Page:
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Spring/Summer 2021

For Carrie

Sheree Shatsky

     I look directly into the camera. I’m focused. Generations of family gather on the front steps of Rich Valley Presbyterian after visiting the gravesite of our Carrie, who passed of Spanish flu back in 1918, pregnant with twins.  Her eyes were Viking blue like mine, like her son, my grandfather. We can only imagine what color the twins’ eyes might have been. Everyone seated around me has eyes everywhere else but the camera. Blue, brown, hazel, a set of green.  I hold the lens in steady sight, come hell or high water determined my aunt get this photo on the first take.  My arms contain my baby brother's blue eyes, his profile in search of our green-eyed mother.


     I sit at my piano, a sturdy huge upright, and think of losing Carrie and her twins in the flu pandemic one hundred years ago. The story goes she was so pregnant a coffin as big as a piano was built to bury her and the unborn.  My fingers sweep the keys and I hear babies crying.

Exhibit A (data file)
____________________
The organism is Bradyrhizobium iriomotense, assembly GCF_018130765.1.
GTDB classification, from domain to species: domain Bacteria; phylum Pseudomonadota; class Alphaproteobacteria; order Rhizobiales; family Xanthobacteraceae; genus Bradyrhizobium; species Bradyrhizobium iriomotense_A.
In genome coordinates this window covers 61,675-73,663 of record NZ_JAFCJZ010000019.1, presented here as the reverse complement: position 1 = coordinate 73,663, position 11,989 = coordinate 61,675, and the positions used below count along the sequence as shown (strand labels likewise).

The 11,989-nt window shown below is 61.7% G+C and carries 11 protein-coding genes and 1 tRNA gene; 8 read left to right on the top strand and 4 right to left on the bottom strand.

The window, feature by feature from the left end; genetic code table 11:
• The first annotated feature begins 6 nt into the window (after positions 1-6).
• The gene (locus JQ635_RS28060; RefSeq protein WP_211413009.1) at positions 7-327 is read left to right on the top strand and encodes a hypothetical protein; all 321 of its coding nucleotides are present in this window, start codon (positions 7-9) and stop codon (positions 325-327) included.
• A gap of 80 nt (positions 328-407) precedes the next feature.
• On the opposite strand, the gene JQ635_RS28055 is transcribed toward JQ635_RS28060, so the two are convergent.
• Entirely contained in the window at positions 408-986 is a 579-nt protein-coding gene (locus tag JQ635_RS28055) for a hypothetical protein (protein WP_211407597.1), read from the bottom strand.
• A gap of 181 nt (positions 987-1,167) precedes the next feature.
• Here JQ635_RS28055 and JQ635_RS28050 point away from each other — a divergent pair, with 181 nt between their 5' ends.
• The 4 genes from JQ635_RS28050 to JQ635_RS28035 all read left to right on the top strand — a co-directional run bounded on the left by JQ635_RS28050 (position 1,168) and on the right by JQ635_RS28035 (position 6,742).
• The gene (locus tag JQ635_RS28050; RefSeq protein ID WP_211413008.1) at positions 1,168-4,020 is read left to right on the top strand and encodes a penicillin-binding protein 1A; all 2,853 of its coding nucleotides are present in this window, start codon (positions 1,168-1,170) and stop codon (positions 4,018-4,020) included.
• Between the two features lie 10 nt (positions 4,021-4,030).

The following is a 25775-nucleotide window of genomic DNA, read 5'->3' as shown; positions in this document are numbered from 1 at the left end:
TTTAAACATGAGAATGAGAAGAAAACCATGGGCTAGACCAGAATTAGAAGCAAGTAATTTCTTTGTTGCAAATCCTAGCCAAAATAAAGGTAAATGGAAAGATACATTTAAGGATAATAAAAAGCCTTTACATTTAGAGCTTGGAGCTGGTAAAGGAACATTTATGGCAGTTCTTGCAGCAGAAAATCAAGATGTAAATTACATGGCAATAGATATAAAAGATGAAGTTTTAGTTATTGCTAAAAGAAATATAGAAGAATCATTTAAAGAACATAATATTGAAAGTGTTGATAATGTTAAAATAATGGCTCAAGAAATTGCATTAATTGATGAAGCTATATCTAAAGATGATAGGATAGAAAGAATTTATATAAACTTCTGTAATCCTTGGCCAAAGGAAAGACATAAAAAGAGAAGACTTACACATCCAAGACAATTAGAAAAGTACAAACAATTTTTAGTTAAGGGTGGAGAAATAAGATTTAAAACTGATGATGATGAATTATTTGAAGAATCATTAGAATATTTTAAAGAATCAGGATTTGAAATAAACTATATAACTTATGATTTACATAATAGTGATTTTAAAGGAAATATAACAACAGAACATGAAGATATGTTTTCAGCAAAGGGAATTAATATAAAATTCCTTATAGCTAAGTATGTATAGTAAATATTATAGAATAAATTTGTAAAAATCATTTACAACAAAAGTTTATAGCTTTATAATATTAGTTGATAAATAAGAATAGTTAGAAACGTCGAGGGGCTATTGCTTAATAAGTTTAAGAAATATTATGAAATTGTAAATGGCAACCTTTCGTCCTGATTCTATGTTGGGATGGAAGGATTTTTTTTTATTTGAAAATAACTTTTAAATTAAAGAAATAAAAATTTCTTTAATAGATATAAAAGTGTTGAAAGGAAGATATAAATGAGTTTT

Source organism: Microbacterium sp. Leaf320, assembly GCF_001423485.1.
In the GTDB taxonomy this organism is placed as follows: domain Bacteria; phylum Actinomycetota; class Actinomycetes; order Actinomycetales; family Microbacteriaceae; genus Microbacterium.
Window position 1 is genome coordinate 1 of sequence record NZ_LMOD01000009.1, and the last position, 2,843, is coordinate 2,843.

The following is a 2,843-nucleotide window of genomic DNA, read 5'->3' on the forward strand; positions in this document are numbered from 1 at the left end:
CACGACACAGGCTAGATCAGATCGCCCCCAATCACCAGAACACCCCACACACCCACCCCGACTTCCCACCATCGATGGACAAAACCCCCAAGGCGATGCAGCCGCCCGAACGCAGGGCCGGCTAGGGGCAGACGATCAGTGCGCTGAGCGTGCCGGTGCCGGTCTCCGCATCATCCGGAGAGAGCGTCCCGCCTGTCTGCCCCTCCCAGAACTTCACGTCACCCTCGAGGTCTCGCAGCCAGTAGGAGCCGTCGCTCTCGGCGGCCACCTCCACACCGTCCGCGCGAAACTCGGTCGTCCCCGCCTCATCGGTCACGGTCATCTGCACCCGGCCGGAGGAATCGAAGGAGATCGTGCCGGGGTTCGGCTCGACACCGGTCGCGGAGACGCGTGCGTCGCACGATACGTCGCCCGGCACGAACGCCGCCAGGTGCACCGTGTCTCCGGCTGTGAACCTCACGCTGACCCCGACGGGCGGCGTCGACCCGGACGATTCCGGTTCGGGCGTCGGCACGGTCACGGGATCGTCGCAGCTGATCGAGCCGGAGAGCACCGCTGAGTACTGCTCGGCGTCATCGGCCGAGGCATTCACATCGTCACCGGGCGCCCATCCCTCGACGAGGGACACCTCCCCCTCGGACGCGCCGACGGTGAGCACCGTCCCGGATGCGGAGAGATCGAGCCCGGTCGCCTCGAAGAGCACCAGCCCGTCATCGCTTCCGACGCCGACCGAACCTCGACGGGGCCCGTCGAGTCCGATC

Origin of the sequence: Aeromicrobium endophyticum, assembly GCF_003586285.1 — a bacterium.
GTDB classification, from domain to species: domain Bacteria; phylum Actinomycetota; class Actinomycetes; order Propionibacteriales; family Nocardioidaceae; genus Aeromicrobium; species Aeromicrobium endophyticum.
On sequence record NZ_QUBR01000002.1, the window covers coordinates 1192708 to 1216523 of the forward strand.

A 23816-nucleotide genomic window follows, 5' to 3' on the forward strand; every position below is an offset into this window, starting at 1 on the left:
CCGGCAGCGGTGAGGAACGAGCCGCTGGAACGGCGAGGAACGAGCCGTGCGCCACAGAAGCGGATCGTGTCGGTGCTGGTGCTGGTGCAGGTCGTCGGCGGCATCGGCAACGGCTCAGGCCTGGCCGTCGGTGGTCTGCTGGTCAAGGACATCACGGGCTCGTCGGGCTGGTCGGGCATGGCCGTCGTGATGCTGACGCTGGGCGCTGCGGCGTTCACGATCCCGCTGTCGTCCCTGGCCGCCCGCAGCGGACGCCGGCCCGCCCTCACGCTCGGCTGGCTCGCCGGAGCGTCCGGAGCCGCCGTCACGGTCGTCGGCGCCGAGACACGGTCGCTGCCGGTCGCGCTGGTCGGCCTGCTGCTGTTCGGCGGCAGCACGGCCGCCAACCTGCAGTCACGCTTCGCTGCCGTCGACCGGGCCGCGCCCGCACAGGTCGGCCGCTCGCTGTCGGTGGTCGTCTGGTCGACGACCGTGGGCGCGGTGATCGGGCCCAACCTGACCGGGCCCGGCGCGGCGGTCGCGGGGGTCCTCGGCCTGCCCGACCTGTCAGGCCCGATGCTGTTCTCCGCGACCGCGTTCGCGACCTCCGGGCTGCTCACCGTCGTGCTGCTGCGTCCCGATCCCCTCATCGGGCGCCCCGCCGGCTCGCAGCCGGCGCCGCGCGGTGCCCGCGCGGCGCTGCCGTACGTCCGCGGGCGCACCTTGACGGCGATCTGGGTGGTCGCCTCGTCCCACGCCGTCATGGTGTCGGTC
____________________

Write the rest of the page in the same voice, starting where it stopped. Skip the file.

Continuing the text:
My mother pays me two dollars a day to practice the piano an hour after school.  An allowance for doing something I hate for someone else.  I look back and think maybe she should have paid me three dollars, for Carrie and the twins.

     Madame Colette is my piano teacher.  She is French and applies her eyeliner with a heavy hand.  She boasts a long waiting list of clients seeking private lessons and tells me I waste her time with my wee hands incapable of reaching an octave.  My limits are skeletal. 


     How to crate a piano.  “Step back and measure twice.  Round off to the nearest inch.  Curved pieces are more difficult to measure, add 2” if unsure. *FINAL CRATE WEIGHT is provided as an estimate only. Actual crate weight will vary due to content and materials.”[1]


     My aunt snaps the Polaroid. 

     Chins confetti the photograph.  Our shared clefts stretch wide, a subtle slice of genetics, a dent in the curvature. Mine is poised and level ready.  My cousin juts his, a smirk on his face.  Chins of others tuck in thought, at children on laps, in repose, somewhere else but this moment.

     My mother cradles the chin of her niece and turns her face gently towards the camera. She will master the piano at a young age and will own a baby grand.

    The smiles vary.  Sharp, flat, some stretched full ivory, others at rest in an upward curve. My lips set in inpatient measure, a hint of up, a threat of frown.  A family seldom together, yet as at home as if we all lived in the same holler within shouting range.              

[Check out Sheree Shatsky's back porch advice]

[1] Kansas City Crates. (2020)

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